As the tattooist began HIS work in earnest, a child scurried to sit in her wardrobe as was her want during these incomphrehensible spectacles of adult ritual. Unchangingly familiar icons floated upon the white ghostly glare of a smart phone, the permanence of the branding providing an absurd yet remarkably effective succour to the unstable chaos of life beyond the wardrobe door. The ability to ‘like’ something or not was reassuring testament that her thoughts upon things mattered; the crashes and thuds next door notwithstanding. Hanaâ still missed Morocco with passion, and had never wanted, never chose, any of this. No one had asked her. No one had asked if she wanted to come to a place where the sun had died amidst the perennial drizzle. No one had asked if she liked the man who had so rudely seized upon her world, with his whirlwind of money and promises. Anger intertwined with resentment and marinated on a slow simmer towards her mother’s conviction that passports, schools and futures outweigh sunshine, friends and a joyful present. It burnt her feelings, scorching away smiles to hear that all this extant hell was for her benefit. The idea that being snatched away to faraway lands by a monster would be ‘worth it’ for all the wonderful things she would go on to achieve in life placed a burden of such fearful grandness upon her wings that they had snapped off without anyone realising; a baby bird fallen from the nest.

As the storm abated, ebbing to rippled eddies of malice that softly permeated the house like a smell, Amina and Hanaâ nestled on the couch, cradling in limp embrace and ignoring the winces when clumsy comforting fingers touched too vigorously upon the impact sites of swelling burgundy. HE sat slumped in HIS chair, Lord and owner of this microcosm; and upon a resilient non-woven polypropylene foam throne nursed a knuckle grazed from HIS justice, the remote control substituting as sceptre.

The television flickered into motion with a buzzing hum, drawing in all souls and wandering thought patterns into its theatre of carefully managed news, stories and violence; modernity’s Roman coliseum. The news story was rotating the same images like a mantra of carnage. Terrorist suicide bombers had unleashed their deadly swan songs in the capital. The anchor instructing they were insane manifestations of distilled evil fanatically seeking martyrdom for their false cause by attacking the pillars of global civilisation and goodness, embodied by the downtown corporate elite; that we should not deterred, nor lose hope in our idyll of hegemonic harmony by such savage statements of dissent.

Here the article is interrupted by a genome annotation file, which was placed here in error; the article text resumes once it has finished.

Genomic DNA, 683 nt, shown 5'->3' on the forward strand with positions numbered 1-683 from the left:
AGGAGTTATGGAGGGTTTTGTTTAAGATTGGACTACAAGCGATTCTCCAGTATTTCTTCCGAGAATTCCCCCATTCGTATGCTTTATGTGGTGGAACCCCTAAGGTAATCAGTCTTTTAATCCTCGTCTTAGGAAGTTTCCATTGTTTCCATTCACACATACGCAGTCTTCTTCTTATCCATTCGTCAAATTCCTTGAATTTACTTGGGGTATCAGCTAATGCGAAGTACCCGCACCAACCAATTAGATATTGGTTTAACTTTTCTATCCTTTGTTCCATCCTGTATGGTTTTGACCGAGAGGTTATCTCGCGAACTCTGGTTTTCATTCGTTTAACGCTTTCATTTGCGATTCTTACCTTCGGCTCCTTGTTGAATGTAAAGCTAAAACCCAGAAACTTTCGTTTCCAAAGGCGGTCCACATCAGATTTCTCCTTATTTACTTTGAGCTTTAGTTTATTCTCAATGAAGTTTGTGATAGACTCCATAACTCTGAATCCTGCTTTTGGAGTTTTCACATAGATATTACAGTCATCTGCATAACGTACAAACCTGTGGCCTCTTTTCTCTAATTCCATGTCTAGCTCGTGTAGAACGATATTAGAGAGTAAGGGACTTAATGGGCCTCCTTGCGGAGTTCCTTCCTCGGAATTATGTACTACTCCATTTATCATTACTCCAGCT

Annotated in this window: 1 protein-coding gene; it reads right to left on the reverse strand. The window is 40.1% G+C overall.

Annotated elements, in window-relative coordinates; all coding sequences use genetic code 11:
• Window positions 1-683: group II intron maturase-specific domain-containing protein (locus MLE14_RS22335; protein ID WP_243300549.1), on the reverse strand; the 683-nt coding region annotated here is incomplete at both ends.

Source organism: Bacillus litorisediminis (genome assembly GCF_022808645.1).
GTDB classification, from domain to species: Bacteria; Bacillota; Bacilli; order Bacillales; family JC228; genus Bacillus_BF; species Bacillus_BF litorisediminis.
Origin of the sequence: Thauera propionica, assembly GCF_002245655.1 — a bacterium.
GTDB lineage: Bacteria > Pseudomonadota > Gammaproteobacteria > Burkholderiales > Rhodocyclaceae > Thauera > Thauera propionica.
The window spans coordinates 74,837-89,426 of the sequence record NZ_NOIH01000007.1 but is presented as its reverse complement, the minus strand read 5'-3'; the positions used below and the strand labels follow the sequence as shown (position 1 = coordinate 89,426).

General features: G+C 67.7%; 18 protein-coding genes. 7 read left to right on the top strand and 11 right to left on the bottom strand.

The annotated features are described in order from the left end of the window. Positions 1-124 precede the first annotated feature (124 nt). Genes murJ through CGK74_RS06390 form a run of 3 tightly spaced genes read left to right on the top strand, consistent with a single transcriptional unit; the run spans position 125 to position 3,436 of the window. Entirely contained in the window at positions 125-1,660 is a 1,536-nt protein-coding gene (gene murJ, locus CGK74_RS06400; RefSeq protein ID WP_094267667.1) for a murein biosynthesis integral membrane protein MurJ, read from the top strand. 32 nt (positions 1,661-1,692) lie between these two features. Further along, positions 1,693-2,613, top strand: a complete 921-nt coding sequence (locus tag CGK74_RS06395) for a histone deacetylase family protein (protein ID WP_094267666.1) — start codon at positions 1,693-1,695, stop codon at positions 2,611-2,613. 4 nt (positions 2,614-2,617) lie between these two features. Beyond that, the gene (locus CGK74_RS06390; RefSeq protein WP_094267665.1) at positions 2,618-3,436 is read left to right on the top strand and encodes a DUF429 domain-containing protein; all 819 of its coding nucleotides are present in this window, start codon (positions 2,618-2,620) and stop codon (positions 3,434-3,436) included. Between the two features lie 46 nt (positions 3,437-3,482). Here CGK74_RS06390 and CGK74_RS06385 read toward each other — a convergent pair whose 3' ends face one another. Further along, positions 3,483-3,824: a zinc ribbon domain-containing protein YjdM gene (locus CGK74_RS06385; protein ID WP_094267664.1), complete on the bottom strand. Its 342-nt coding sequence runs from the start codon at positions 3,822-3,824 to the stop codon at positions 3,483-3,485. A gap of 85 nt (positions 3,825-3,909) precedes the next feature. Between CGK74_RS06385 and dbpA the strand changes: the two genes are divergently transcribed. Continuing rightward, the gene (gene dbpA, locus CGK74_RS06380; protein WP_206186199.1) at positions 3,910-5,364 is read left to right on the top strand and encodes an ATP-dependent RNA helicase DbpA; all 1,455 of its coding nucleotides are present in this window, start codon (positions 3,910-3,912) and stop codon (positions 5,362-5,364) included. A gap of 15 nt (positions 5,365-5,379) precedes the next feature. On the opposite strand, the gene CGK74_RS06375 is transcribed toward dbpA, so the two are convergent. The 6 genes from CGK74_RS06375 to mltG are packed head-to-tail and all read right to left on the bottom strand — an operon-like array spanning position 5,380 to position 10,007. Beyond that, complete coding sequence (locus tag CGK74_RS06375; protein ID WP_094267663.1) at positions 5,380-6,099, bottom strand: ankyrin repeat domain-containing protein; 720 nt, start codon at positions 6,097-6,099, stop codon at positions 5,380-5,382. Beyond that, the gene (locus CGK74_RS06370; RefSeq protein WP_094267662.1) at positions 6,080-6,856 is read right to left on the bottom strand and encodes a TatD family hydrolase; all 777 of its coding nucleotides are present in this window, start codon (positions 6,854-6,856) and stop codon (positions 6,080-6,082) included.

Amina pondered on what the penultimate thoughts of a suicide bomber must feel like. There must be excitement. Adrenaline, fear, righteousness, yet perhaps with just a tantalising taste of uncertainty, like a gambler working a big hand. The exaltedness of believing with sincerity that death, and by inference one’s life, was an act of sacrifice to some great cause and therefore of important significance. The comfort of faith imbedded in the security of never needing to later account for the deed. The consequences instant, simple and dramatically grand. Yes, she concluded bitterly, some martyrs have it easier than others.

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I am not constricted in my genres or styles.

Politics. Sex. Science. Gender. War. Prostitution. Crime.

I write about the world I see and feel around me.

Adi MacArtney